Nonbank mortgage servicers are increasingly using securitization to access the capital needed to fund purchases of servicing assets, increasing both the size and complexity of servicer advance transactions, Standard & Poor’s said in its latest report.
Servicers are trying to entice a more diverse investor base by structuring transactions with unconventional features and nontraditional collateral types, which could introduce risks as well as limit credit rating agency’s ability to reply on historical performance.
"When we assign ratings we assess what we see as any additional risks, as well as our view of the potential impact of the structural and collateral changes. We typically do this through additional scenario analysis, incorporating additional information, and parsing the information we typically receive in order to quantify the risk," said Greg Koniowka and Rasool Alizabeth, credit analysts for Standard & Poor’s.
The securitization market’s recent changes are primarily due to the participation of private equity through investments in mortgage servicing companies, which place greater emphasis on total returns, the use of leverage and new regulations.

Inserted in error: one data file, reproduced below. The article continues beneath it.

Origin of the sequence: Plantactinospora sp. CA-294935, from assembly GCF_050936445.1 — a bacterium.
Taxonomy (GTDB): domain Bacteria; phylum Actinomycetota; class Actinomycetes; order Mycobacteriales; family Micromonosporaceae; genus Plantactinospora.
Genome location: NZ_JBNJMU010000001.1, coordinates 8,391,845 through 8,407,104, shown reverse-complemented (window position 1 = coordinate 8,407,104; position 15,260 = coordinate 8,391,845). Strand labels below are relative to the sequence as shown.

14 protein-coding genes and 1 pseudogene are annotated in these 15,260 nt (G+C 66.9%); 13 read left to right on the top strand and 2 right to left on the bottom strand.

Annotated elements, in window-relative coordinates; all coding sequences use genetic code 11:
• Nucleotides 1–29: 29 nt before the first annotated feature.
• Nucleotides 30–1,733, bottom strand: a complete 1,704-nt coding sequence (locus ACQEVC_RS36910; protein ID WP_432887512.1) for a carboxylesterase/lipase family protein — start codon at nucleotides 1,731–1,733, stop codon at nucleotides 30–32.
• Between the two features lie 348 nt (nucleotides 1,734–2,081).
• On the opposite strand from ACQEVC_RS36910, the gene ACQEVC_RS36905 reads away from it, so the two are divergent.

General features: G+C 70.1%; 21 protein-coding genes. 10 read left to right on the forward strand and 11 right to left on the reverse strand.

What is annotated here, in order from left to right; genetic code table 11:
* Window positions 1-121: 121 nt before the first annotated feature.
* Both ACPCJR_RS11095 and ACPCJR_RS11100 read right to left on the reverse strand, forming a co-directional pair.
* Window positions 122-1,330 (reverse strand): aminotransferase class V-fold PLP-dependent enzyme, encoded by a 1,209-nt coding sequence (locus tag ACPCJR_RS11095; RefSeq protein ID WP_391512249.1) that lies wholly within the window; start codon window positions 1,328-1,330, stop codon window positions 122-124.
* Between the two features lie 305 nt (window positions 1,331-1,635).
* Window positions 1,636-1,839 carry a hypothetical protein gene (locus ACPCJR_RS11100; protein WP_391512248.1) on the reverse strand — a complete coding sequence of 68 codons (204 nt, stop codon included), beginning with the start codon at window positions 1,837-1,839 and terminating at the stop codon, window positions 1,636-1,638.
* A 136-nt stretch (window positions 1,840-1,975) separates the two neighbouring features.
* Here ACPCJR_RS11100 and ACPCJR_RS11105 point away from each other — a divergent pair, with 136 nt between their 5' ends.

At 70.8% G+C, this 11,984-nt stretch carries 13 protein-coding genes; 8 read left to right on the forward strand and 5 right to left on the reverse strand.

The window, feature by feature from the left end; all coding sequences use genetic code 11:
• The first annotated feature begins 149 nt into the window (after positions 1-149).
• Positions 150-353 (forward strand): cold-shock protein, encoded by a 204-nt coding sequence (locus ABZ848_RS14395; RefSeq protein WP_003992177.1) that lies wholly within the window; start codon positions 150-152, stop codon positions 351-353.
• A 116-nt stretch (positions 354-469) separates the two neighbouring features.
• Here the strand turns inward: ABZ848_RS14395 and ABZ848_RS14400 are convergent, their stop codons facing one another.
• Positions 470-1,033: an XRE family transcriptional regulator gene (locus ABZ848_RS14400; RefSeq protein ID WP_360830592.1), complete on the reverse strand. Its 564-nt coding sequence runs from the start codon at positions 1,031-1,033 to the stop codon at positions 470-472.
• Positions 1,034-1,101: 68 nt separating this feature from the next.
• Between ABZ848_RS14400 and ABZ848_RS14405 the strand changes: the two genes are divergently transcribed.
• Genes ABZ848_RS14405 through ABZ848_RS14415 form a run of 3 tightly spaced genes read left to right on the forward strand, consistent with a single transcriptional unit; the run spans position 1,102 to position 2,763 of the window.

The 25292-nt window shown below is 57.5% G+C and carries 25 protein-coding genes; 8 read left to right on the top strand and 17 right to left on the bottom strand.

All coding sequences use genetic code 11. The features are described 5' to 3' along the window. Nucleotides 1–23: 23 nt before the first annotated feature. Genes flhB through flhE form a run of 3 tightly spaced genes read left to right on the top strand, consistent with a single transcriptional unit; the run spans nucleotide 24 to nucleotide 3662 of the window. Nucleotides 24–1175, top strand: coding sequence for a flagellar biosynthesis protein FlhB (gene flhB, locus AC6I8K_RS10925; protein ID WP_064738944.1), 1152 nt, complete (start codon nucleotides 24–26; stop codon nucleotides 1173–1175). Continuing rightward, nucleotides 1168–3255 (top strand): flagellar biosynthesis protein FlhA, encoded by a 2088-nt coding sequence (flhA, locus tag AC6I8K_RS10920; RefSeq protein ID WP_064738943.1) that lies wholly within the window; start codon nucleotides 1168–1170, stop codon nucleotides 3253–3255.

All of these changes have spurred the consolidation of nonbank servicers and prompted bank servicers to shed servicing assets, S&P noted.
"In our view, mid-sized servicers are exiting the servicing business due to the continuing costs and requirements from the Consumer Financial Protection Bureau’s increased regulations, which may affect their profitability," the analysts explained.
Meanwhile, now that private equity investors are participating in the loan servicing space and servicers are completing stock offerings, servicers are seeking more efficient ways to finance their assets — presumably to maximize returns or dividends to the equity investors.
Traditional collateral types backing servicer advance transitions include corporate advances as well as taxes and insurance escrow. However, recently, other nontraditional collateral types are becoming apart of the evolving market.
For instance, servicers are using agency advances.
"As banks continue to sell their agency MSRs and the associated outstanding servicing advance receivables to nonbank servicers, we anticipate more interest in securitizations of agency advance receivables," analysts said.
They added, "Our analysis of this collateral type is similar to that of nonagency advances and we evaluate the credit quality of the underlying collateral using our servicer advance criteria instead of relying on the agency's credit ratings under our counter-party criteria."
Generally, while issuers are expect to continue to take advantage of the favorable market conditions for term financing, longer-term note issuance will only be a small portion of the total issuance from any one trust and the bulk of the notes will have one-to three-year maturity timelines.
"As the servicer advance market evolves, we will continue to evaluate the potential effects that changes in servicers’ behavior or market conditions could have on the stability of new credit ratings that we assign, as well as on our analyses of servicer advanced transactions," Standard & Poor’s concluded.